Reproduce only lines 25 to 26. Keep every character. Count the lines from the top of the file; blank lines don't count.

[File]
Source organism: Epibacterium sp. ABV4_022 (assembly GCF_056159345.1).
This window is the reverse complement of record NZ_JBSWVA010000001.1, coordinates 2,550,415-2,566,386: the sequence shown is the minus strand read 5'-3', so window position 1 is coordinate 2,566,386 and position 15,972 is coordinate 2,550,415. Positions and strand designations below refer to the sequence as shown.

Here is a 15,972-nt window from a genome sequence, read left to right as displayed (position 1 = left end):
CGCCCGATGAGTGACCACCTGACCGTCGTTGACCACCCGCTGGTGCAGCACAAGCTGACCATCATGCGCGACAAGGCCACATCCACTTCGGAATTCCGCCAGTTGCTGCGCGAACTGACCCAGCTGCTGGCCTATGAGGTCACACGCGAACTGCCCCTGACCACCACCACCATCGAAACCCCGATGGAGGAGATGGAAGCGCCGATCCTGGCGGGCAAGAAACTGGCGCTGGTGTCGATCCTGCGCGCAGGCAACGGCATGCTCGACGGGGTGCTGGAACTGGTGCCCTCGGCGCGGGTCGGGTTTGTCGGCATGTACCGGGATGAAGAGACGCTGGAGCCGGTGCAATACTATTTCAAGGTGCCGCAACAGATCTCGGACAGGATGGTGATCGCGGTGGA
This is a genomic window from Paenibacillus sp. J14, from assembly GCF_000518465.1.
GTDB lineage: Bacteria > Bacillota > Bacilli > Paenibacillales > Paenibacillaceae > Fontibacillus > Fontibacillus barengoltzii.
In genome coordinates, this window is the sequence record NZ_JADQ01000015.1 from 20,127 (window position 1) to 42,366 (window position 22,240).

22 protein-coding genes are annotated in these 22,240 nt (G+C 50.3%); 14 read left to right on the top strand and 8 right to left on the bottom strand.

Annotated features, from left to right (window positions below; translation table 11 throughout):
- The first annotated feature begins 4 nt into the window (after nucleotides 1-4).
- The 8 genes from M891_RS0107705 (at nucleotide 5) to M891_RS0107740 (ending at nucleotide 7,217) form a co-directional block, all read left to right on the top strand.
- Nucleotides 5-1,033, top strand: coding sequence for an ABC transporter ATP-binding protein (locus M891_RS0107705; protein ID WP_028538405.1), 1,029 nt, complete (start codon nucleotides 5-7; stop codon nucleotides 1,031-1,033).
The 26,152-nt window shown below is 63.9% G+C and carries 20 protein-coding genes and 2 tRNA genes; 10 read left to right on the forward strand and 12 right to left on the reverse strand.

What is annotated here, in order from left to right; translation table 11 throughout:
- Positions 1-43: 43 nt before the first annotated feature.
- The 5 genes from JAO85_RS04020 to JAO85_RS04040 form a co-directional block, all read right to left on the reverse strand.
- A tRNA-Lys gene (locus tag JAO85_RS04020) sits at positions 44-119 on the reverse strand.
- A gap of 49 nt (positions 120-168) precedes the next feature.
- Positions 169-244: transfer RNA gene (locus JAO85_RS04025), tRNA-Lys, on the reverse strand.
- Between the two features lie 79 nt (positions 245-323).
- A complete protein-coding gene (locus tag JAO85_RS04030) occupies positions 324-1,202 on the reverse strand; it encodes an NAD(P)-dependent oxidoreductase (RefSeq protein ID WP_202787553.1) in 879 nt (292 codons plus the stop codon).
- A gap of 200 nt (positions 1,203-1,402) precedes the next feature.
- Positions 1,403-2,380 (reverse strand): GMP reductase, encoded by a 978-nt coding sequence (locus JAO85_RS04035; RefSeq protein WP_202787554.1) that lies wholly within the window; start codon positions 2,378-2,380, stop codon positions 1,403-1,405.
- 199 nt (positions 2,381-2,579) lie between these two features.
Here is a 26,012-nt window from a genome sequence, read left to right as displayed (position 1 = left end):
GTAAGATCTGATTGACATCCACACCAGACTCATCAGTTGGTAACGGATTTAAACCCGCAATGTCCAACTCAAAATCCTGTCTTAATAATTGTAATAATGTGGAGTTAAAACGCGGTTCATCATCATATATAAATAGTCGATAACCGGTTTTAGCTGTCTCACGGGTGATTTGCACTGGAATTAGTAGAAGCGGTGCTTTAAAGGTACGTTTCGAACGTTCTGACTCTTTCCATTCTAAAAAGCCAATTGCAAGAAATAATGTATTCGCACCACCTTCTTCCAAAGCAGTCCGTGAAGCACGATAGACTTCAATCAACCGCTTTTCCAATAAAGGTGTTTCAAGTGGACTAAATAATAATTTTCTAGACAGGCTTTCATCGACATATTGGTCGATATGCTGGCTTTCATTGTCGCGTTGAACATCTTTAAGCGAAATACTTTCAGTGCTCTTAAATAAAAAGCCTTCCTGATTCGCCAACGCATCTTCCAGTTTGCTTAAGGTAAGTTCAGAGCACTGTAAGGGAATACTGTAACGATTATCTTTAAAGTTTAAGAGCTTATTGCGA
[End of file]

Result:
Here is a 26,012-nt window from a genome sequence, read left to right as displayed (position 1 = left end):
GTAAGATCTGATTGACATCCACACCAGACTCATCAGTTGGTAACGGATTTAAACCCGCAATGTCCAACTCAAAATCCTGTCTTAATAATTGTAATAATGTGGAGTTAAAACGCGGTTCATCATCATATATAAATAGTCGATAACCGGTTTTAGCTGTCTCACGGGTGATTTGCACTGGAATTAGTAGAAGCGGTGCTTTAAAGGTACGTTTCGAACGTTCTGACTCTTTCCATTCTAAAAAGCCAATTGCAAGAAATAATGTATTCGCACCACCTTCTTCCAAAGCAGTCCGTGAAGCACGATAGACTTCAATCAACCGCTTTTCCAATAAAGGTGTTTCAAGTGGACTAAATAATAATTTTCTAGACAGGCTTTCATCGACATATTGGTCGATATGCTGGCTTTCATTGTCGCGTTGAACATCTTTAAGCGAAATACTTTCAGTGCTCTTAAATAAAAAGCCTTCCTGATTCGCCAACGCATCTTCCAGTTTGCTTAAGGTAAGTTCAGAGCACTGTAAGGGAATACTGTAACGATTATCTTTAAAGTTTAAGAGCTTATTGCGA